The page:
16 Jun 2011
Tongson’s talk explores the tangled histories of empire and queer sexuality in Southern California’s aptly named Inland Empire (I.E.) – a place once described as ‘the Garden of Eden’. From the Cold War-era military bases and defense industries that once resided there, to the re-creations of Spanish missionary culture in its old downtowns, to the genteel, citrus-era Victorianism still discernible in its oldest houses and civic landmarks, Tongson argues that surveying the empire’s stubborn monuments today affirms that the I.E. was never just a homogeneous assortment of little boxes, but truly the crossroads of empire and sexuality. The talk also features a discussion about a certain utopianism in a methodology of suburban cultural studies, since Tongson’s work on the Inland Empire combines history, critical geography, queer theory, literature, popular music and memoir.
Excerpted from her book Relocations: Queer Suburban Imaginaries (NYU Press, 2010).Karen Tongson is Associate Professor of English and Gender Studies at the University of Southern California. Her book on race, sexuality, popular culture and the suburbs, ‘Relocations: Queer Suburban Imaginaries‘ (New York), was published in 2011. She is co-series editor for Postmillennial Pop, and is also co-editor-in-chief of The Journal of Popular Music Studies.
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Video in English
Part 1Format: mp4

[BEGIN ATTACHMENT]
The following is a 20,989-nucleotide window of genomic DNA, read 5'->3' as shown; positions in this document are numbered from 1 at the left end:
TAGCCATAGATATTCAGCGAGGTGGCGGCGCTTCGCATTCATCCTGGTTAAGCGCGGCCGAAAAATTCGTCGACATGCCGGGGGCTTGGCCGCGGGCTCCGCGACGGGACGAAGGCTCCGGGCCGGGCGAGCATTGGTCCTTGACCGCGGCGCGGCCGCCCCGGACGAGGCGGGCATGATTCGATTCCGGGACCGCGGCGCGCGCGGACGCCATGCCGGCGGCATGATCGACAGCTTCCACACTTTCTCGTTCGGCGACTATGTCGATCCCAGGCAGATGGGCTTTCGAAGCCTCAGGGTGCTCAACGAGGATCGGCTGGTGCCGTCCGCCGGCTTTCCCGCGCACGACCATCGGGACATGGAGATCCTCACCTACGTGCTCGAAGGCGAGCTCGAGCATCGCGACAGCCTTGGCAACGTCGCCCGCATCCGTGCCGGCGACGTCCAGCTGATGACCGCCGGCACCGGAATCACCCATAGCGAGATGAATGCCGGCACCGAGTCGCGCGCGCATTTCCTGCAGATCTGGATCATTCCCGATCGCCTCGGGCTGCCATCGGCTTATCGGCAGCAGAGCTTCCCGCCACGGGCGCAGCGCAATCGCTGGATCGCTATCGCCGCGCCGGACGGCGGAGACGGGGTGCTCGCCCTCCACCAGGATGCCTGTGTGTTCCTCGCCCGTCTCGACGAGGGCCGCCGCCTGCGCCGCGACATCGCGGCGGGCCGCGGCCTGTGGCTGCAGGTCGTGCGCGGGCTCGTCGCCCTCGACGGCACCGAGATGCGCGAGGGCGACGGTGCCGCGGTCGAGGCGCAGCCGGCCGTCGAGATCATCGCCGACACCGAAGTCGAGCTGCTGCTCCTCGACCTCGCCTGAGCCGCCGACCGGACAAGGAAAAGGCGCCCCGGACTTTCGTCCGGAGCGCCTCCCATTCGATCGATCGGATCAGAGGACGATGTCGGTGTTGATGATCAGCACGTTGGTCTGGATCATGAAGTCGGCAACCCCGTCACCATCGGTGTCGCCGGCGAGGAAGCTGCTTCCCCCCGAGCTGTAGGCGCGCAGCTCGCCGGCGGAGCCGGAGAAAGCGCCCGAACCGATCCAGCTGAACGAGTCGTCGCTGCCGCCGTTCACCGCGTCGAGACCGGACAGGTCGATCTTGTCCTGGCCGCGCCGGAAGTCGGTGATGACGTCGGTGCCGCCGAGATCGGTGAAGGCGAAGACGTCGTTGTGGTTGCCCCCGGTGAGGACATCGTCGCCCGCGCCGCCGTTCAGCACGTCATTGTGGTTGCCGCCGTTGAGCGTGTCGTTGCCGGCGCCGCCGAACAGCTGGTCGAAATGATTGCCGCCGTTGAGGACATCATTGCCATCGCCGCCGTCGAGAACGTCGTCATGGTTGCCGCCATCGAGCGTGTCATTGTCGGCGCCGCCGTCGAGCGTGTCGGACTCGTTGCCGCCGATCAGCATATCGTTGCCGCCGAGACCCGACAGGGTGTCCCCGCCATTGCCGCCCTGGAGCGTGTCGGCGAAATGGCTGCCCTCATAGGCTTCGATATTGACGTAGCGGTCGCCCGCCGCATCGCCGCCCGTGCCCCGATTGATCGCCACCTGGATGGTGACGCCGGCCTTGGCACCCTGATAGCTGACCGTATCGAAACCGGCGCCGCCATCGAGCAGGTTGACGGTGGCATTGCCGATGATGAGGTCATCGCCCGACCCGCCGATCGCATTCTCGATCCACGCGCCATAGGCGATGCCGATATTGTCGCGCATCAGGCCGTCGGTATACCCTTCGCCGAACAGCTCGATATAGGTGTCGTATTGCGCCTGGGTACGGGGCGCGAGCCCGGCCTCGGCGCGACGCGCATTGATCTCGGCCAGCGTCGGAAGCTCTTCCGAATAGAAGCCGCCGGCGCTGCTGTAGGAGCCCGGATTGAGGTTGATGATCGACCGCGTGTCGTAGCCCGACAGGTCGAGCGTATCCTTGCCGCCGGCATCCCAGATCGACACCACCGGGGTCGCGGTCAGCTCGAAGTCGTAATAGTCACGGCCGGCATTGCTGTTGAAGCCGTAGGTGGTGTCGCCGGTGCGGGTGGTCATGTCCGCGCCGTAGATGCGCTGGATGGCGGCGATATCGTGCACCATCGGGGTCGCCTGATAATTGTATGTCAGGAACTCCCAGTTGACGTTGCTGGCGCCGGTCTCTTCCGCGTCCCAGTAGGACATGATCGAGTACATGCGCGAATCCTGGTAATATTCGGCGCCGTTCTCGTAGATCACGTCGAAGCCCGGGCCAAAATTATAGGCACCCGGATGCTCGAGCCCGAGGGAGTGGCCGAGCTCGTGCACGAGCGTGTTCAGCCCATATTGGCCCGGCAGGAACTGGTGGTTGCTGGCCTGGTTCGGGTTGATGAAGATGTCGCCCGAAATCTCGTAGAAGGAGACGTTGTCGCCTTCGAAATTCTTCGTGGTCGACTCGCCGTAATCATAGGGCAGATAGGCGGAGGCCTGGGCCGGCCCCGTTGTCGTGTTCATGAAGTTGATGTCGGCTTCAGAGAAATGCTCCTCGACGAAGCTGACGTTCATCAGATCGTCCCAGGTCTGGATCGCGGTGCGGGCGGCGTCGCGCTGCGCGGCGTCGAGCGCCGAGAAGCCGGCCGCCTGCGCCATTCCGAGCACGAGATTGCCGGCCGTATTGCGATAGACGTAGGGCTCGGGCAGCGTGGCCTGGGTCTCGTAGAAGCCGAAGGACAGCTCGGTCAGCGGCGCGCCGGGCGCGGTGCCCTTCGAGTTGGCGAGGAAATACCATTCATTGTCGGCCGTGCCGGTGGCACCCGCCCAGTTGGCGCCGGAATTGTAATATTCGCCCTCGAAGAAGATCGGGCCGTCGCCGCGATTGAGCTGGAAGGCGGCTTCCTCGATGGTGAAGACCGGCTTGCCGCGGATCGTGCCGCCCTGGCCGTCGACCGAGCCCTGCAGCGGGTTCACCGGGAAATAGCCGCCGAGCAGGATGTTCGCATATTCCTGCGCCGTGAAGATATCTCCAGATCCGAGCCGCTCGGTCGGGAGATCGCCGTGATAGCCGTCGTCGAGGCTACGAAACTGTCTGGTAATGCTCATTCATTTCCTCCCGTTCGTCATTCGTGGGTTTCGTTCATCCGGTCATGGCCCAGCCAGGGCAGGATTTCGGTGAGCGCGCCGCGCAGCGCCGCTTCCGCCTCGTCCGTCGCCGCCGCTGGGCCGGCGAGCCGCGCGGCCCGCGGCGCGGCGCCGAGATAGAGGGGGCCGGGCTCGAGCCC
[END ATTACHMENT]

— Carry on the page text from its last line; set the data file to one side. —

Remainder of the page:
First published on: https://www.ici-berlin.org/events/karen-tongson/
Rights: © ICI Berlin
Part of the Symposium
This symposium invited four inventive, provocative, and engaged thinkers to reflect upon utopia and its wreckages, to help us understand the valences of realization and ruination, of wreaking and wrecking, within socialist/post-socialist, sovereign/post-sovereign, imperial/post-imperial, feminist, and queer political programmes.
Boris Buden is a writer and cultural critic. He studied philosophy in Zagreb and cultural theory at the Humboldt-Universität zu Berlin. Among his many publications are Barikade (Zagreb 1996) and Zone des Übergangs. Vom Ende des Postkommunismus (2009). Among his translations into Croatian are two books of Sigmund Freud.
Bini Adamczak is an unstable alliance of everyday reproduction modes, unwanted heritages, and quarrelsome spectres, such as deconstructivist feminisms and the orthodox critique of value. She’s a performer, visual artist, and independent author of borderlining texts such as Kommunismus. Kleine Geschichte wie alles anders wird (2004) and Gestern Morgen. Über die Einsamkeit kommunistischer Gespenster und die Rekonstruktion der Zukunft (Münster, 2007).
Daniel Loick teaches social and political philosophy at Goethe University Frankfurt. His book on sovereignty, Ironien des Politischen. Elemente einer kritischen Theorie der Souveränität (2011) will be published this fall. He is also co-organizer of the international conference Re-Thinking Marx at Humboldt-Universität zu Berlin.
Karen Tongson is associate professor of English and Gender Studies at the University of Southern California. Her book on race, sexuality, popular culture, and the suburbs, Relocations: Queer Suburban Imaginaries, will appear in August 2011. She is on of the editors of the series Postmillennial Pop and is also co-editor-in-chief of The Journal of Popular Music Studies.
16:00 Boris Buden (Berlin): Dislocation of Utopia. In-between Capitalism and Socialism
17:00 Bini Adamczak (Frankfurt): The Feeling of Revolution. Queer Questions of 1917
18:30 Daniel Loick (Frankfurt): Post-Sovereign Politics. Lessons from Benjamin
19:30 Keynote: Karen Tongson (Los Angeles): Inland Emperors. Sexuality at the End of the Suburbs
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Organized byBrigitte Bargetz